As the glaciers advanced and retreated across New York State over multiple cycles in the last hundred thousand years, the ice sheets advanced over a previous rugged topography carved into bedrock by rivers and streams. Continental scale glaciers transported copious amounts of sediment and deposited them in locations such as stream valleys. Subsequent glaciations removed some of the sedimentary record left of the previous glaciations, but not all of it, and continued to fill in some low topography.
One of the biggest challenges to studying glacial geology in New York is the complex buried glacial deposits scientists can’t see. Some reports indicate that there is upwards of 1,000 feet of unconsolidated glacial deposits in some locations of New York State. Occasionally, quaternary geologists can get some insight into the thickness and character of glacial deposits (often referred to as drift) from water wells or geotechnical borings, but most often the buried sediment remains obscured from view.
As part of my research program with USGS STATEMAP & the Great Lakes Geological Mapping Coalition, we are utilizing three-dimensional exploration techniques to map and characterize the geologic framework and stratigraphy of buried glacial deposits. This is important because much of the aggregate resources and groundwater aquifers are located in glacial deposits. To explore the glacial stratigraphy, we are utilizing exploration drilling (see methods) and near-surface geophysics methods to map the glacial stratigraphy. We are also working to map and study exposures of glacial sediment. In some cases we can find soils and sediment, such as glacial tills, that were directly deposited from glaciers and provide direct evidence of glaciation.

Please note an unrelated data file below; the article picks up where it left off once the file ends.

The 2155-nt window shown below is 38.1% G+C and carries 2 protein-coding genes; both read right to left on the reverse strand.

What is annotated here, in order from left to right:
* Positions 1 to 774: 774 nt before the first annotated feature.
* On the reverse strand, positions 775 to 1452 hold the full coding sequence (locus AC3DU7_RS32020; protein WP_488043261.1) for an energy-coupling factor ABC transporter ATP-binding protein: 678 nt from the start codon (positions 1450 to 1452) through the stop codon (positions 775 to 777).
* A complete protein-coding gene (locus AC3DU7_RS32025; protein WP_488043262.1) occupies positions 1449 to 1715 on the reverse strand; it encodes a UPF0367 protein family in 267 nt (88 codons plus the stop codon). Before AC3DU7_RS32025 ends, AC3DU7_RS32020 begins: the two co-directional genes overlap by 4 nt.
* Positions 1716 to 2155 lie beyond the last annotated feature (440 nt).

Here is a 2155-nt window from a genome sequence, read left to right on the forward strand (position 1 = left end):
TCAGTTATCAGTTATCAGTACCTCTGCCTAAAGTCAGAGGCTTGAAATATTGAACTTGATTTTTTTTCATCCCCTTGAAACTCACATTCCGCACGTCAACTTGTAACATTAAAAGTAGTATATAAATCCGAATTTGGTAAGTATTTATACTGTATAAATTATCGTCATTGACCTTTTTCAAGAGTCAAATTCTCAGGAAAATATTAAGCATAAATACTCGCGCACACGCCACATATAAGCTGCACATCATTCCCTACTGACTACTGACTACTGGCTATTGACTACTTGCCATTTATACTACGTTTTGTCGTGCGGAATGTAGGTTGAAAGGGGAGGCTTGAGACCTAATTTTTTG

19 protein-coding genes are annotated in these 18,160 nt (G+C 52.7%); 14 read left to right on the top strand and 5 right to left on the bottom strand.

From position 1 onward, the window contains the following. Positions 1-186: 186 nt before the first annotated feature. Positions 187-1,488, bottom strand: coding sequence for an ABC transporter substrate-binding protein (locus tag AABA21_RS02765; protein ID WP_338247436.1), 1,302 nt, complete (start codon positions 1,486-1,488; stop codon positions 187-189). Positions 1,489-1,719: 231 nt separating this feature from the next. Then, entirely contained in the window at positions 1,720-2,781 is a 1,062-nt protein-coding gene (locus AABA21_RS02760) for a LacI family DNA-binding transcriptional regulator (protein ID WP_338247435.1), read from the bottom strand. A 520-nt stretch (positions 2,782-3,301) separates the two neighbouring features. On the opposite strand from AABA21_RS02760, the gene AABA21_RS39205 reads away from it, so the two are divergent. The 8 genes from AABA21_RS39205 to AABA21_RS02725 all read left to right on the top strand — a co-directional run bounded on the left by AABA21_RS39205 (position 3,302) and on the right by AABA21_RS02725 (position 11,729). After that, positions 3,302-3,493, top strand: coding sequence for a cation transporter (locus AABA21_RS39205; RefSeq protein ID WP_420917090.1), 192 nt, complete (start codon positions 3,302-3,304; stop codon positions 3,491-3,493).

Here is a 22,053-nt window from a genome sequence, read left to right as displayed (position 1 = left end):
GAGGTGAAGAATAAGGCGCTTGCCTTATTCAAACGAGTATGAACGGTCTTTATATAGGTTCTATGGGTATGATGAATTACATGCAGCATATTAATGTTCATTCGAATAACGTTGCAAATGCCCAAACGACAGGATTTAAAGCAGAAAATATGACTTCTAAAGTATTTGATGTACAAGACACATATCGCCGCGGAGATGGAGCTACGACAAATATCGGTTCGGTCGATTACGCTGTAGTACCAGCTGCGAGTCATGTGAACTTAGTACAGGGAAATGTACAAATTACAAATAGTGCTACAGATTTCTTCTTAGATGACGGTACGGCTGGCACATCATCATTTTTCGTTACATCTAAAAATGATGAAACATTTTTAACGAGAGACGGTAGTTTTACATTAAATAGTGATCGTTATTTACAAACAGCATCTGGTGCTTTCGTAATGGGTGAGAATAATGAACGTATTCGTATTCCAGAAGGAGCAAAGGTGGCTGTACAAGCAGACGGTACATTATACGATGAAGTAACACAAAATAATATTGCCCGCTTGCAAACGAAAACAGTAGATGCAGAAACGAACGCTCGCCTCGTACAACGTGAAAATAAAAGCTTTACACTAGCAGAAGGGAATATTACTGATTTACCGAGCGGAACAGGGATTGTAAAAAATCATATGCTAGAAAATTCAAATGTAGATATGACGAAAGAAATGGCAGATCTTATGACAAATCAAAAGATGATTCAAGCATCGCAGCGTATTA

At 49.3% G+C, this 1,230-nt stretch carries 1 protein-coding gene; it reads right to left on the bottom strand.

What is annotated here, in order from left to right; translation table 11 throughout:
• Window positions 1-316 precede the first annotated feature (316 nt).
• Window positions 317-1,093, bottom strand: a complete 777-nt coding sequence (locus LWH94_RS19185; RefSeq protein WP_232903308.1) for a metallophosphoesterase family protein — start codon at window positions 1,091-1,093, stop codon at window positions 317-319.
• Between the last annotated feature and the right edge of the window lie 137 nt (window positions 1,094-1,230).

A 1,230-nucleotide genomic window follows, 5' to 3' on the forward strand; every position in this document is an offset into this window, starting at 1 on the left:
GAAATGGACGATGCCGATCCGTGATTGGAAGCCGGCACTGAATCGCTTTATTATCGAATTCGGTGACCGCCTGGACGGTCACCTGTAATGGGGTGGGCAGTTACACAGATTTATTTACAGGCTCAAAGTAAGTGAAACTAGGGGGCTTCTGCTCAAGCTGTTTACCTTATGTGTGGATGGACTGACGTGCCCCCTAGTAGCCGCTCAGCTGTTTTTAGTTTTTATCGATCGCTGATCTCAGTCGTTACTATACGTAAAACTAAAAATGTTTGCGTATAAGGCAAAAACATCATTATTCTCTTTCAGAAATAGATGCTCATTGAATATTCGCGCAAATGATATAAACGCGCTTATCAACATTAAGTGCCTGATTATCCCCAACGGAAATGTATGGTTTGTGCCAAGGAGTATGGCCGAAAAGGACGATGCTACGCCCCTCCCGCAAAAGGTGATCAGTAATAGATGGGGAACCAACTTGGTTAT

Documenting the stratigraphy provides a context to understand the geologic history preserved in New York. In some instances interglacial (warm periods) deposits containing wood, plant, and animal remains are also preserved and buried in the subsurface. We can utilize geochronological methods, such as radiocarbon dating, to determine the age of deposits back to approximately 50,000 years ago. Recently, we have been utilizing other dating methods such as Optical Stimulated Luminescence (OSL) to date sediments beyond the limits of radiocarbon dating or for sediments that do not contain organic materials for dating. Our ongoing project in Great Gully has used geochronology and lithostratigraphic information to provide a unique basis for a chronostratigraphic record of glacial and non-glacial phases in the Finger Lakes spanning Marine Isotope Stages (MIS) 1-5 (last 90,000 years) and possibly beyond.
Drilling and Coring Methods
Our coring methods vary in scale and size depending on the research objectives. For coring bogs and lakes, we utilize a Livingstone corer to core laminated and organic sediments and have cored as deep as 15 meters by hand with this method. For other projects we may utilize vibracoring. Our predominant coring methods utilize Geoprobe to collect continuous cores shallower than 23 meters in depth. For deep sections of Quaternary age sediments (greater than 23 meters), we utilize continuous wire-line rotary coring and sonic drilling methods.